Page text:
For many over 50’s who feel at a loss in life, or who have lost jobs, pets or partners, this book Mature Preneurs Talk will reignite your enthusiasm for life and encourage you to take the path which these creative entrepreneurs have travelled.

Mark Lyons worked in the corporate world for many years in a wide variety of careers in a cornucopia of industries. But it took a career crisis to finally convince him to forever turn his back on full time corporate employment and strike out on his own. Combining his love of gardening, cheese making, and mushroom growing along with his skills as an entertainer, Mark founded Green Thumb at Your Service, a business whose mission is to inspire people to become independently healthy by coaching them on how to grow their own food. Through one-on-one consulting, hands-on classes, and group presentations, Mark teaches people how to grow their own vegetables, make their own cheese, and grow their own mushrooms. Mark is also a musical entertainer who performs at folk festivals, children’s parties, assisted living centers, and farmers markets. It is this combination of music and gardening which led Mark to brand himself as “The Garden Troubadour.”

Mature Preneurs TalkHow To Have A Productive, Energized, Creative Life After 50,’ will be released at in early October, and be available online, plus in the US, UK, Europe, Canada, New Zealand, Australia to name just a few areas in the world.

To listen to Mature Preneurs Talk podcast go to http://maturepreneurstalk.com and select any podcast platform.

One final quote by Diana Todd-Banks from Mature Preneurs Talk Book:

“We all have the opportunity to create our own key to longevity and more and more research is showing this is happening today opening new ways of thinking and with that comes new potential ventures ones that perhaps haven’t existed before. That’s the exciting part! This is why it’s time to let your subconscious take subtle action.”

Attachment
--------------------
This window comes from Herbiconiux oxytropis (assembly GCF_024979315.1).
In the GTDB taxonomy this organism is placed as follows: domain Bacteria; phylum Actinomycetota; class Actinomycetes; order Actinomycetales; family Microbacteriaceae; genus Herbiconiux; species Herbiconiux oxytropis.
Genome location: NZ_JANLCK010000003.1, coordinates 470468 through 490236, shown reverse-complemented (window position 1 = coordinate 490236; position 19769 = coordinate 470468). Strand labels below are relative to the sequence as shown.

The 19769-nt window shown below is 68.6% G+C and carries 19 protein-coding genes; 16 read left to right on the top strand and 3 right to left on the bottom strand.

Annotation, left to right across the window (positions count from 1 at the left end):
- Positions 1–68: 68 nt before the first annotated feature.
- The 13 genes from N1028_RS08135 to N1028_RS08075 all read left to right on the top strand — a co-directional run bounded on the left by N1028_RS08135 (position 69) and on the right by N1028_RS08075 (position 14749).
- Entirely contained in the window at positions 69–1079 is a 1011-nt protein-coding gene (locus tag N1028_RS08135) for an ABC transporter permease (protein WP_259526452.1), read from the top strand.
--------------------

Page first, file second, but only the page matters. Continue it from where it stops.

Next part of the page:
For media interviews, and to learn more about Mark Lyons go to:

Website:  http://www.greenthumbatyourservice.com
Facebook:  https://www.facebook.com/GreenThumbAtYourService
Google:  http://www.google.com/profiles/marklyons64
Blog: https://thegardentroubadour.wordpress.com/
Twitter:  https://twitter.com/gardntroubadour
Instagram: https://www.instagram.com/garden_troubadour/
LinkedIn:  https://www.linkedin.com/in/markllyons

 To contact Diana Todd-Banks, the Producer of Mature Preneurs TalkHow To Have A Productive, Energized, Creative Life,’ go to https://dianatoddbanks.com or diana@dianatoddbanks.com – 3X Int’l Best Selling Author & Author of 7 other books.

They Are Our Friends — Welcome Them

Spiders and Snakes

I do like spiders and snakes
They are just what it takes
To stop insect pests
You fooly-fool!

— with apologies to Jim Stafford

When I talk to my students about pest control in their gardens, I always mention that one of the best ways to get rid of the insect and animal garden marauders is to encourage their predators. Yet when I mention helpful pest control animals such as spiders, snakes, bats, frogs, and toads, these same students (especially the women) look at me as though I’m one cucumber short of a cornucopia. People have an unnecessary fear of these creatures, thanks to literature and cinema. So before I go any further, let’s get a few things straight.

  1. Bats will NOT get caught in your hair! Their natural radar or echolocation lets them know of an object in their way before they get near it, enabling them to veer off from any object they might collide with or become entangled.
  2. Bats will not bite you, suck your blood, and stamp your membership card in the undead club. On the other hand, none of them are going to save your life with their utility belts either.
  3. Although bats can be infected with rabies, this is a rare occurrence. The vast majority of them are fine.